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As a sweep and masonry chimney relining contractor in eastern North Carolina, I'm constantly amazed at the misconceptions people have about older chimneys. Many people imagine that they're impervious masonry structures that don't require any maintenance and never wear out, while others are convinced that the only way to "restore" an aging chimney is to tear it down and build a new one.

Both are wrong. Chimneys definitely wear over time, but even a badly deteriorated chimney can often be completely restored by adding a poured liner. In most cases, the result will be better than new -- combining the original appearance with modern standards of safety, efficiency, and structural strength.

Limitations of Older Chimneys

Chimneys built before the early 1900s seldom have tile liners, and many of the clay liners found in newer chimneys are badly broken up from the intense heat of past chimney fires (see Figure 1).


Figure 1.A badly damaged tile flue liner like this one -- which shows the effects of repeated chimney fires -- leaves the brick and mortar beneath exposed to rain and to the acidic byproducts of combustion.

In both cases, the interior brick and mortar are exposed to the residue of combustion gases, which mixes with rainwater to form acidic compounds that gradually eat away at the mortar joints. Not only does this weaken the chimney structurally, but the eroded joints also allow more heat to escape the chimney and threaten surrounding combustibles.

To make matters worse, old-time builders often left framing in direct contact with the masonry, while most current codes require a 1-inch to 2-inch clearance to combustibles. Over the years of exposure to heat, the wood dries out and its ignition temperature is lowered through a chemical process called pyrolysis. This can eventually allow the wood to ignite even under fairly normal operating conditions.

Because such points of contact between the masonry and the framing are often concealed between floors and within walls, they can be difficult to find and correct. In most cases, it's more practical to install an approved "zero clearance" liner system that allows for contact between the chimney and combustibles such as framing. The insulating value of this sort of liner also helps keep the flue itself warm, greatly improving the draft.

Chimney Relining Systems

In general, there are two types of cast-in-place liners. In one system, a zero-slump mix is poured around an electrically powered vibrating bell, which is raised by a winch at the top of the chimney to form a smooth flue. The operator controls the position of the flue by adjusting the placement of the mix. Pouring additional mix on one side of the bell, for example, will cause it to move sideways in the other direction. The stiff flue-liner mix used with this system exerts a minimum of hydraulic pressure on the sides of the chimney, which makes it possible to gain height relatively quickly.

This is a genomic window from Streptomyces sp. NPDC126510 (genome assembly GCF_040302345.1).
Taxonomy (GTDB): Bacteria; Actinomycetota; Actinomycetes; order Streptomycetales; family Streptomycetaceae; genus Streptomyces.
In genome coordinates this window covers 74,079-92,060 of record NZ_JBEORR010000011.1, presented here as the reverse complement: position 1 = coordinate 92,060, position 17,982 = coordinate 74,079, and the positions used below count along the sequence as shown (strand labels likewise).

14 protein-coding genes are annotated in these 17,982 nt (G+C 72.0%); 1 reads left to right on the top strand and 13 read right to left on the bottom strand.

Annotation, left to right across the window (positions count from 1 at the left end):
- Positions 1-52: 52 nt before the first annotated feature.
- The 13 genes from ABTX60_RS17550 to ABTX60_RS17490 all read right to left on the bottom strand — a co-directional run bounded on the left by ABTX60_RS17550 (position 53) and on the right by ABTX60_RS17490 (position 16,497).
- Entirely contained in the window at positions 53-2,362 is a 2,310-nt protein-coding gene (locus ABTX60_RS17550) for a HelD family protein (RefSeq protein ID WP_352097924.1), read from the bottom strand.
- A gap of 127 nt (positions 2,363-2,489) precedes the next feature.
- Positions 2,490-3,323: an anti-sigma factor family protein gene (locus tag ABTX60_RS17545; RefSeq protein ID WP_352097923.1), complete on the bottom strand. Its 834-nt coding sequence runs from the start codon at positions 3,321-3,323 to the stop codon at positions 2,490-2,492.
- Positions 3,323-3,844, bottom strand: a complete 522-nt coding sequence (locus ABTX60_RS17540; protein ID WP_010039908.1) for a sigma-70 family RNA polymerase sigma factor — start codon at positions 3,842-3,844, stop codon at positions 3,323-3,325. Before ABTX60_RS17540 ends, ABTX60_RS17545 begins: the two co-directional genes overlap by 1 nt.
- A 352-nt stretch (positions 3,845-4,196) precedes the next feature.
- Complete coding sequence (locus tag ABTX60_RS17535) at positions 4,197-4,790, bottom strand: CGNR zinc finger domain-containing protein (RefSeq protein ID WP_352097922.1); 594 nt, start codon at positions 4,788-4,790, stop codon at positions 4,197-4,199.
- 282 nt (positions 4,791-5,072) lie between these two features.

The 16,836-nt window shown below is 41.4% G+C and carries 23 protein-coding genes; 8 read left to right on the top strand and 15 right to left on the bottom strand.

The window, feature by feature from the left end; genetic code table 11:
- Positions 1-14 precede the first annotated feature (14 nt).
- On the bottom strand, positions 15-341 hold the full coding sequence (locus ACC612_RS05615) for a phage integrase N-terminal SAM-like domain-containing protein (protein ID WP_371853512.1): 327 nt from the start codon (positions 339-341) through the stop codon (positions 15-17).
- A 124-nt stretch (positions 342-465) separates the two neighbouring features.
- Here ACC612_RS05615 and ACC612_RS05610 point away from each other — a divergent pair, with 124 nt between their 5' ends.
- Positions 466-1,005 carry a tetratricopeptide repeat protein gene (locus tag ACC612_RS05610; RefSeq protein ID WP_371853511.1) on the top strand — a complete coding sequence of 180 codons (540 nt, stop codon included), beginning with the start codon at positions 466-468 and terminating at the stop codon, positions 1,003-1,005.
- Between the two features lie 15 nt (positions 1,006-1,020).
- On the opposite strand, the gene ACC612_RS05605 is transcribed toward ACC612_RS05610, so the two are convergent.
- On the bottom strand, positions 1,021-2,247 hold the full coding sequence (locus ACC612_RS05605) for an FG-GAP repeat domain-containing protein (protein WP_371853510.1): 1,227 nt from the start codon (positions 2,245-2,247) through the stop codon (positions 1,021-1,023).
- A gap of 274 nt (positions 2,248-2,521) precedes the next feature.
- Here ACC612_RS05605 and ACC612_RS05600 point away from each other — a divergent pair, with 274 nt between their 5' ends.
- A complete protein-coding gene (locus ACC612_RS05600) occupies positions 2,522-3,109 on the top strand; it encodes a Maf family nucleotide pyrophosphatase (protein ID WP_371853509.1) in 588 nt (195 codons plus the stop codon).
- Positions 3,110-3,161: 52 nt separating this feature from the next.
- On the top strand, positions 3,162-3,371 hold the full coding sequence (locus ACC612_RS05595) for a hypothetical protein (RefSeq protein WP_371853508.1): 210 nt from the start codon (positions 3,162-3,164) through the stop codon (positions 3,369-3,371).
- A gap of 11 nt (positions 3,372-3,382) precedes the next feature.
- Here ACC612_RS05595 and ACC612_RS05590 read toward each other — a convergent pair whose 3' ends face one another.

On the other hand, this method is labor intensive because all of the mix has to be carried to the rooftop in buckets. That's not a problem with a small single-flue chimney, but for larger multi-flue jobs -- which may take 100 cubic feet of mix or more -- that's just not practical.

The other approach uses tubular inflatable formers that are centered in the chimney before a more fluid flue-liner mix is pumped into place around them (Figure 2).


Figure 2.Relining a chimney with inflatable formers and pumped liner mix is a cost-effective way to provide safe, properly sized flues for existing fireplaces, wood- or coal-burning stoves, and oil or gas appliances. The poured liners are rated for direct contact with combustibles, eliminating the need for costly framing modifications.

The formers are vibrated as the mix is poured, causing the mix to fill voids and gaps in the masonry. Once the mix has set up, the formers are deflated and withdrawn. The smooth-surfaced round flues that result are much more efficient than the typical square or rectangular tile-lined flue.

This is the method we use, because it's the best option for the large, multi-flue chimneys common in our area. The system I use is called Golden Flue, which is based in Rutherford, Va. (800/446-5354, I like this system because the company is based relatively close to my area, which simplifies getting technical and logistical support, and because I feel that the mix-pumping system is better than others I have looked at.